5 Things To Do BEFORE You Start Sleep Coaching
by Nicole Johnson, President and Lead Consultant at The Baby Sleep Site®
Does this sound like you?
You know your baby is waking more frequently than is necessary, but you just don’t know how to make the night waking stop. However, you also know that if something doesn’t change soon, “death by sleep deprivation” is going to become a real possibility!
The solution I always present to parents in this situation is sleep training. My team and I have written a ton this subject — from free guides to blog articles — and I’ve created a consultation system and a Members Area to help clients through the sleep training process. So I’m not going to go into the ins-and-outs of how to sleep train in this article.
Instead, I’m sharing 5 must-do tasks you should complete BEFORE you start sleep training. I believe strongly that having a plan can take you far on the road to success, and these 5 steps are a great way to start planning!
5 Things To Do Before You Sleep Train
- Catch up on sleep (this means everyone!)
When you start sleep training, expect for everyone to lose some sleep before things start to improve. Remember, your baby is learning a new skill here — sleep probably won’t come easily right from the beginning! For this reason, it’s critical that mom, dad, and baby be well-rested before starting this process.
- Develop sleep routines (both bedtime and nap time)
Consistency is one of the most important parts of any sleep training plan — the faster your baby learns that the same things will keep happening at the same times, the faster he’ll learn how to sleep more independently and start sleeping through the night. And routines go a long way towards building consistency. Start developing small, simple patterns before naps and bed — this could include reading a few books, rocking and singing a song, having a bath, etc. Start on these bedtime routines and nap time routines before you begin sleep training; that way, your baby will already be familiar with them before you actually start the sleep training process.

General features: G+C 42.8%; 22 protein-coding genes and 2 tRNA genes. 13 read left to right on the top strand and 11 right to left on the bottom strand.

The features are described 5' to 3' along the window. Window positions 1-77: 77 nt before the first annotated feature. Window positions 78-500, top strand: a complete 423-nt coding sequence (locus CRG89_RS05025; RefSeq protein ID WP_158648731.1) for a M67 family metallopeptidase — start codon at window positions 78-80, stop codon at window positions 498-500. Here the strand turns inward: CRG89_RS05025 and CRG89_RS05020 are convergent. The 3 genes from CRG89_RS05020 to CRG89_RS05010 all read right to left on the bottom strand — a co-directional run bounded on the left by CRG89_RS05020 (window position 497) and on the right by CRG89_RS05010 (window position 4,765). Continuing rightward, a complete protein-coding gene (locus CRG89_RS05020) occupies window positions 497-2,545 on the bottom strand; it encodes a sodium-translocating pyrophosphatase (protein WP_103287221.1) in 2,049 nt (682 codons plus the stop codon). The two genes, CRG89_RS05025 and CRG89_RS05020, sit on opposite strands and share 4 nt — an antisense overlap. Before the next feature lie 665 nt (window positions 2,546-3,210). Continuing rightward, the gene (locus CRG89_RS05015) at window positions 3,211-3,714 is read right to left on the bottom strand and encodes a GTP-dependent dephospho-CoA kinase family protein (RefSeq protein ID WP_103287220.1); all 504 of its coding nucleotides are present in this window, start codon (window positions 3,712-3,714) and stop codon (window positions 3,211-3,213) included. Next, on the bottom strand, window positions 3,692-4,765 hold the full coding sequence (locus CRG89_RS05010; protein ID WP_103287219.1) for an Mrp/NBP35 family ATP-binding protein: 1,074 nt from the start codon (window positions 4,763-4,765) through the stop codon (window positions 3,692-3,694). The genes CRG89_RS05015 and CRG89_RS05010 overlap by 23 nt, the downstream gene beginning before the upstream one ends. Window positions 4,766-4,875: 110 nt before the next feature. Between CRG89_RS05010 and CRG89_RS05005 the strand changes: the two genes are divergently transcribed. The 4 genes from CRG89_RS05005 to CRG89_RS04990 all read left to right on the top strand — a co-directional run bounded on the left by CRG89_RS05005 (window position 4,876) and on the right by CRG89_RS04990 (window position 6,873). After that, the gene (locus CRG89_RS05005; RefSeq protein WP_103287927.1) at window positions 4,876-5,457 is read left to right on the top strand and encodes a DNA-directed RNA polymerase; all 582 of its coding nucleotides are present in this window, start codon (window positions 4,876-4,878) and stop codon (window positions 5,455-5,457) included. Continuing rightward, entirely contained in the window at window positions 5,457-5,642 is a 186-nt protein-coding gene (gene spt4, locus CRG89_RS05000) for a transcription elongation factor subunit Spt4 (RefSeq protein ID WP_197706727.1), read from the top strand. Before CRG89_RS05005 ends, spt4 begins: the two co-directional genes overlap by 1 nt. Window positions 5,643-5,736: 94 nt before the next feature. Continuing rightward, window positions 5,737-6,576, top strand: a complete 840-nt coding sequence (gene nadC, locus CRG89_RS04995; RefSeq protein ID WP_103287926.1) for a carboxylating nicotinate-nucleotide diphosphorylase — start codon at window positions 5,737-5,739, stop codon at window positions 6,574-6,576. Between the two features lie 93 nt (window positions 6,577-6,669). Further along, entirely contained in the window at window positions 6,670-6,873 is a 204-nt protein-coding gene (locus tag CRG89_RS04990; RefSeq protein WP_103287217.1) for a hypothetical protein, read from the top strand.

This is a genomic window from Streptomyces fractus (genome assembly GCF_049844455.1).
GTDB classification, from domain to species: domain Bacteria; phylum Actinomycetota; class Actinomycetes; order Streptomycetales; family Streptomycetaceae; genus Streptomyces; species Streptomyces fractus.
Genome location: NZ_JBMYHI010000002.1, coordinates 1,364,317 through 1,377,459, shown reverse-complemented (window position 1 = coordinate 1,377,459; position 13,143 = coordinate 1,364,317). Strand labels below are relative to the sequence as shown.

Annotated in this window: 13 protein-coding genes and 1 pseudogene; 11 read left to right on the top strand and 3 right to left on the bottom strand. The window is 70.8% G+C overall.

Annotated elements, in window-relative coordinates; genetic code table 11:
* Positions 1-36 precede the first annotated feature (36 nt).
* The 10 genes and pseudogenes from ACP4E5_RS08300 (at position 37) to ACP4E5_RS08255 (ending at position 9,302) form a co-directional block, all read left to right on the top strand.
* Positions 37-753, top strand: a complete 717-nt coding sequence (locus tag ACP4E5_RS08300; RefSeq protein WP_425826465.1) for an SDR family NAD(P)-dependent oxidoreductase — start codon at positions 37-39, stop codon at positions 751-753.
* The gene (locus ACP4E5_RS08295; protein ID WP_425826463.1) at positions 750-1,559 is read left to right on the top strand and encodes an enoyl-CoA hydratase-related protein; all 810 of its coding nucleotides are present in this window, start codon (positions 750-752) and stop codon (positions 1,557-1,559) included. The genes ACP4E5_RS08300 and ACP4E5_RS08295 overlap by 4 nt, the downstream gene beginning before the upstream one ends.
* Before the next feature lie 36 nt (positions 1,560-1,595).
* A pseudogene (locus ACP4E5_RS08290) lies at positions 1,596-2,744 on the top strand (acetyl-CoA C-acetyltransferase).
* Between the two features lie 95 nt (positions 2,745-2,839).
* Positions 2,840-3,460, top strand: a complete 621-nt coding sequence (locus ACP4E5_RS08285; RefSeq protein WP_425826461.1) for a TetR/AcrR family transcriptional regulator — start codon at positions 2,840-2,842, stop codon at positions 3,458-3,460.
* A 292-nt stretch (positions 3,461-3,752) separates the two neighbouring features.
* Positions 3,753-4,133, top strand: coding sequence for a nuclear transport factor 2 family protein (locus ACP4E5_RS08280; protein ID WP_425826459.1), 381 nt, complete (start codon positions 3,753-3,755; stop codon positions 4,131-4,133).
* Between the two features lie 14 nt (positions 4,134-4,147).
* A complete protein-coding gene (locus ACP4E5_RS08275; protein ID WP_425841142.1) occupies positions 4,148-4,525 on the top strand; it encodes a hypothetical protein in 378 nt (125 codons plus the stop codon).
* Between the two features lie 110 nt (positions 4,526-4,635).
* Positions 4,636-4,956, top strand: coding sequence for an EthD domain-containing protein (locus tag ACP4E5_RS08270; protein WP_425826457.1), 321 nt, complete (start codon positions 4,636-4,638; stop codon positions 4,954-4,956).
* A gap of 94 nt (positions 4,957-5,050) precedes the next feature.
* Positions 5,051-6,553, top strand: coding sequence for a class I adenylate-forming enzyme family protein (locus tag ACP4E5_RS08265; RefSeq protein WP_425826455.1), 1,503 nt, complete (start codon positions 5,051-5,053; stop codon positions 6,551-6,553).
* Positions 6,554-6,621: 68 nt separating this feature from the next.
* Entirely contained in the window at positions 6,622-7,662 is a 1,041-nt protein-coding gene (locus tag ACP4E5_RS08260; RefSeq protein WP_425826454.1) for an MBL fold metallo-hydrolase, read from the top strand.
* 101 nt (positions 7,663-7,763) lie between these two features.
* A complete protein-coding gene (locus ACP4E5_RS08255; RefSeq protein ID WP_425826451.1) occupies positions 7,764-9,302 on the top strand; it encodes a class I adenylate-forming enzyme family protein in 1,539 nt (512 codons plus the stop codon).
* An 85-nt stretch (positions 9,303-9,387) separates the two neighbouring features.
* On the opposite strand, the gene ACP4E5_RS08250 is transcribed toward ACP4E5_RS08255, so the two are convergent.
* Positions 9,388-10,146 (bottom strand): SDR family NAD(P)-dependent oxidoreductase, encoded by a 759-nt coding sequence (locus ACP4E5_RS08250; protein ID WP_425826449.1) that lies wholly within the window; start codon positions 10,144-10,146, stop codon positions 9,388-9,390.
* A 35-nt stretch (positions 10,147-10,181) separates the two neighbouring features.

- Make a trip to see a doctor or healthcare provider
You should rule out any underlying medical issues that might be causing your baby’s sleeplessness. Sleeplessness can be caused by simple things, like illness or teething; however, it can also be caused by more serious medical conditions, like food allergies, reflux or sleep apnea. If you have any concern that your baby’s lack of sleep might be related to a medical issue, see a healthcare provider. Once you’ve ruled out a medical issue, you can continue with sleep training.
- Make a plan
Just as you may have made a birth plan or a plan to start your baby on solids, you’re definitely going to want to make a plan for how you’re going to actually sleep train. There are a variety of sleep training methods you can try; determine which one seems best for your family and your situation, and then set about implementing it at home. But, take a step further than that and outline exactly what you plan to do every step of the way. We find families are more apt to follow through and be successful.
We usually recommend that parents try a sleep training method for at least a week before deciding whether it’s successful or not (again — consistency!) However, if you put in a solid 7 days trying one method, and it’s proving to be disastrous, don’t be afraid to try something else. Your plan isn’t carved in stone, after all. Do what works best for your baby and your family.
- Clear your calendar
When you start sleep training, you’ll want things to be as normal as possible around your house for at least a few weeks. This is why we don’t recommend that people start sleep training right before a move, or before a vacation. Sleep training shouldn’t happen right before the birth of a new baby, or before a major surgery. All those things cause disruptions to the normal flow of life in your home, and those disruptions are going to disrupt any sleep training you’re trying to do, too. What’s more, if you’re an “on the go” parent, you may need to cancel some of your plans. You’ll probably need to spend your days and nights at home for a few weeks — no all-day errands, no late-night excursions. You want baby to have plenty of time to practice sleeping in bed, crib or bassinet, and plenty of opportunities to adjust to the new schedule and routine.
No matter how you decide you’re going to prepare for sleep coaching, my team at The Baby Sleep Site is here for you, ready to help you on your journey to better sleep! A great place to start when getting ready for sleep coaching is my free guide, 5 Ways to Help Your Child Sleep Through The Night. It’s 100% free and is available immediately, which means you can put it to work as early as your child’s next bedtime!